1. Originally Posted by Alan
SWW - you rock!

haha i did.
tried not no crack any ribs....

math lesson (from GMT+1). Just happen to have internet now.

Let's suppose that any given PM selects one of the hammocks with equal probability, 1/3, independent of the others.

The first PM selects one not already selected, with probability 1.
The chance that the second PM picks one that the first one did not is
(1/3 + 1/3) = 2/3.

The chance that the second PM selects one that the first one did not, AND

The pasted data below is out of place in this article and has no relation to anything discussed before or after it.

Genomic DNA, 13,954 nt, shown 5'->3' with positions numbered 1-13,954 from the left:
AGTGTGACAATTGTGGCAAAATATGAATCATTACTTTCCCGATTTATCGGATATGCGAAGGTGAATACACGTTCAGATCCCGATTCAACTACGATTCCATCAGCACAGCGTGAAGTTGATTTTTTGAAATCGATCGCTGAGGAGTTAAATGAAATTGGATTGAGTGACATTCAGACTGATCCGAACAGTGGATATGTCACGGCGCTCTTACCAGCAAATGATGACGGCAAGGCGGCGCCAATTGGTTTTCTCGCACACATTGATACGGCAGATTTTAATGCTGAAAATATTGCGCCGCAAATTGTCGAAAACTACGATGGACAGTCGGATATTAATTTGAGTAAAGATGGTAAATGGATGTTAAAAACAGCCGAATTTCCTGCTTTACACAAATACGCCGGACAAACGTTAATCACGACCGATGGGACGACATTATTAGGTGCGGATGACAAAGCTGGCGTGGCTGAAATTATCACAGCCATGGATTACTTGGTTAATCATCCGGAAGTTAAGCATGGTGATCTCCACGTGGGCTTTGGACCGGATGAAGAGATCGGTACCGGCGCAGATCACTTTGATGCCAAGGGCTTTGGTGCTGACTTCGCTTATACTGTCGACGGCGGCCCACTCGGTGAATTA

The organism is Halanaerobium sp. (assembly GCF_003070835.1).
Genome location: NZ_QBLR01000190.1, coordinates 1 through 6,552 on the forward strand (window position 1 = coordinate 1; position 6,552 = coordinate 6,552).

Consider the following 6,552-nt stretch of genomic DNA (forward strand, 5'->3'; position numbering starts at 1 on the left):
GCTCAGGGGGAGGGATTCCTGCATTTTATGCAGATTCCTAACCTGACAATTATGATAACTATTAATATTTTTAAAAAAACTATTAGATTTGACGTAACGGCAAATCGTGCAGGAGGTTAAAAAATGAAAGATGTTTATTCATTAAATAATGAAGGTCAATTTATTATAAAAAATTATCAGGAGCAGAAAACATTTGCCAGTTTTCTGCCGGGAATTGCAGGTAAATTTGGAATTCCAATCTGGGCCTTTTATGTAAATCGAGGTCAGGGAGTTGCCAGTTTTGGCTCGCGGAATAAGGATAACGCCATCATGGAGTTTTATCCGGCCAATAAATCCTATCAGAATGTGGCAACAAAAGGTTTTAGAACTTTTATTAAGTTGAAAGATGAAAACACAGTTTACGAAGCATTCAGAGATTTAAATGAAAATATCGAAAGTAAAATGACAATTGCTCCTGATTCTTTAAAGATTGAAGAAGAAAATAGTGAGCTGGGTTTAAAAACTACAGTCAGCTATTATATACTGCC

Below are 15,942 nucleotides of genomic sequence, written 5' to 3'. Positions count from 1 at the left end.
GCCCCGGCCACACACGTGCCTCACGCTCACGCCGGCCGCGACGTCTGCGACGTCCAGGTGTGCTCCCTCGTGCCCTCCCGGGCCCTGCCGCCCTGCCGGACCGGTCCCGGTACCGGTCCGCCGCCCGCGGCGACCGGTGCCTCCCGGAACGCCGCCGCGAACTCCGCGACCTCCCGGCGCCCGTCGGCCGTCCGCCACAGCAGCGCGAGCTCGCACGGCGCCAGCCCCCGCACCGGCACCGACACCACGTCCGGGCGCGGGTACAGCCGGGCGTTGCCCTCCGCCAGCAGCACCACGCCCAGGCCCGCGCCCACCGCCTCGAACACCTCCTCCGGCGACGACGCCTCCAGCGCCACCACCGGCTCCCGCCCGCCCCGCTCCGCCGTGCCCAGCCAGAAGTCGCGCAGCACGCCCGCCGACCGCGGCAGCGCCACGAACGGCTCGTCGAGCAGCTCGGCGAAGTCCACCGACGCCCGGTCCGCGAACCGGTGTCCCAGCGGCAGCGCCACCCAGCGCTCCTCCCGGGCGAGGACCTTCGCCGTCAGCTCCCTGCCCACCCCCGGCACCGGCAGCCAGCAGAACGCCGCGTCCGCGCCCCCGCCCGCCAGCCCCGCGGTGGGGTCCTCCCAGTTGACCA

that the third one picks the one neither of the other two did is
(2/3)*(1/3) = 2/9.

This is the same kind of logic behind the "birthday paradox", in which one can show that the chance of some pair of people in a group of size 25 or so
having the same birthday is nearly 1/2.

Let me tell you about the Monty Hall problem sometime...

Grizz

Yep, that's exactly what I figured for the probability. That makes the odds, the ratio of the probability of the event and its complement, 2/9 : 7/9 which is 2:7.

3. Wow. 14 minutes and they are gone. Impressive.